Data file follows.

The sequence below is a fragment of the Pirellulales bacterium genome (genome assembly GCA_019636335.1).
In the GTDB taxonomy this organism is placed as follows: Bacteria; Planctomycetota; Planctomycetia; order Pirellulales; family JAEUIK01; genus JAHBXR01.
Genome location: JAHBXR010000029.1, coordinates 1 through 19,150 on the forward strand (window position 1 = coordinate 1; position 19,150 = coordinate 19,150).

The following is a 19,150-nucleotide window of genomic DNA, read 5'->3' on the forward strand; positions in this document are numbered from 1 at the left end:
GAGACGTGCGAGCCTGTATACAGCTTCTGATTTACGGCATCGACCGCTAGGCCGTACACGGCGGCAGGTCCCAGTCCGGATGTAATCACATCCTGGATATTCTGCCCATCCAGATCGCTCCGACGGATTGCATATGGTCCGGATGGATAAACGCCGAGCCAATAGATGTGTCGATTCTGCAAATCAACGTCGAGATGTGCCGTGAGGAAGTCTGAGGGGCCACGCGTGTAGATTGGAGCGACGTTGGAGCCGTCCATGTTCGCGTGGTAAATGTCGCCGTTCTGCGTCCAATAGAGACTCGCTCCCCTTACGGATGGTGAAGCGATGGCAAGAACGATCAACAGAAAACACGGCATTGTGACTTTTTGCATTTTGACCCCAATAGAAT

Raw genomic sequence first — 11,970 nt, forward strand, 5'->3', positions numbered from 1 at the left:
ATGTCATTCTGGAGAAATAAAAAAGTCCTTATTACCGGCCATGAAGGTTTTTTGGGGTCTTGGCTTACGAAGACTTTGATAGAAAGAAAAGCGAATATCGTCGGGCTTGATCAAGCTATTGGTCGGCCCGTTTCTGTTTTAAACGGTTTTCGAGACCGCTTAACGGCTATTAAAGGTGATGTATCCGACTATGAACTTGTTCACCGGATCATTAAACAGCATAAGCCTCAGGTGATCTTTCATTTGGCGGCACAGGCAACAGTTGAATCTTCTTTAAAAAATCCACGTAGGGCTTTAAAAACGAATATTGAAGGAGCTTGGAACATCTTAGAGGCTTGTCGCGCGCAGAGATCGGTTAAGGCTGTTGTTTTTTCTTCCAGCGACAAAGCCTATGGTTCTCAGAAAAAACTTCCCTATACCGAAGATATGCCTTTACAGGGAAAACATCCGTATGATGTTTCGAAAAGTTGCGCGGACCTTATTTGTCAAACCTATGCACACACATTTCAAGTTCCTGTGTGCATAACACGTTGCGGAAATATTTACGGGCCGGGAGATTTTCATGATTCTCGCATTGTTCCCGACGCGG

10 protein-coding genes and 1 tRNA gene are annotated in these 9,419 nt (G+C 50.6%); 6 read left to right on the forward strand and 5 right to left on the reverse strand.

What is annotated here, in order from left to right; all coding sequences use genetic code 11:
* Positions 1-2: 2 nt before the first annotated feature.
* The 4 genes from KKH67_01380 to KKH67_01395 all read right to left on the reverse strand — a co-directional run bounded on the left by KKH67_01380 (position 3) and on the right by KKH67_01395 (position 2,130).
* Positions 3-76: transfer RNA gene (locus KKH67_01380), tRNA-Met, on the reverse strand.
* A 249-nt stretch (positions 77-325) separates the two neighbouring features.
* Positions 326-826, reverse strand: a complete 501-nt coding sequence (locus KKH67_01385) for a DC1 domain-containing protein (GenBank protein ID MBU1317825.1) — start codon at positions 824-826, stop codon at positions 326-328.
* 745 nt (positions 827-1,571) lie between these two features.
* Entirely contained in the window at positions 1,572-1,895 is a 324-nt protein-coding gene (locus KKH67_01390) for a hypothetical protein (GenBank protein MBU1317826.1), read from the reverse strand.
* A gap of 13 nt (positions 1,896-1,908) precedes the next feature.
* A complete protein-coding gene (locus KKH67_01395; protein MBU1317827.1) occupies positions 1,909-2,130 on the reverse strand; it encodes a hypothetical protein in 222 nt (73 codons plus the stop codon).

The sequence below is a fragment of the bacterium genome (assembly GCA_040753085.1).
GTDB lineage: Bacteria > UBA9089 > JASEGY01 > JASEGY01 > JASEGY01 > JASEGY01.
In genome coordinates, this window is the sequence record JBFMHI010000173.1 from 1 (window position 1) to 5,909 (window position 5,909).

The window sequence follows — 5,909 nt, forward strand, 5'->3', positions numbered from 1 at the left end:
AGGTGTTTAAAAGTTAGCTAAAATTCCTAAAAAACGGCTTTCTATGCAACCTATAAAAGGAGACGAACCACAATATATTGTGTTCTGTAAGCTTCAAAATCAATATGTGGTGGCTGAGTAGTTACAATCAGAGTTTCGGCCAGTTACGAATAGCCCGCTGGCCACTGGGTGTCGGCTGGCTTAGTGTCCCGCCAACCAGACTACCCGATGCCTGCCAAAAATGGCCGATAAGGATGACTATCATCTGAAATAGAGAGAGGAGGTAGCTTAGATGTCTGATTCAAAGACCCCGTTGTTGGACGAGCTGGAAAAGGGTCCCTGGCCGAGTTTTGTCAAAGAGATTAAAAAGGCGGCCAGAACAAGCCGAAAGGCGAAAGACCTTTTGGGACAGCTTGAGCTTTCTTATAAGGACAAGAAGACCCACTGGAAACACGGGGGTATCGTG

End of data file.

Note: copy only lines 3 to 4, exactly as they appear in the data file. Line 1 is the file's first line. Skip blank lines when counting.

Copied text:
Genome location: JAHBXR010000029.1, coordinates 1 through 19,150 on the forward strand (window position 1 = coordinate 1; position 19,150 = coordinate 19,150).

The following is a 19,150-nucleotide window of genomic DNA, read 5'->3' on the forward strand; positions in this document are numbered from 1 at the left end: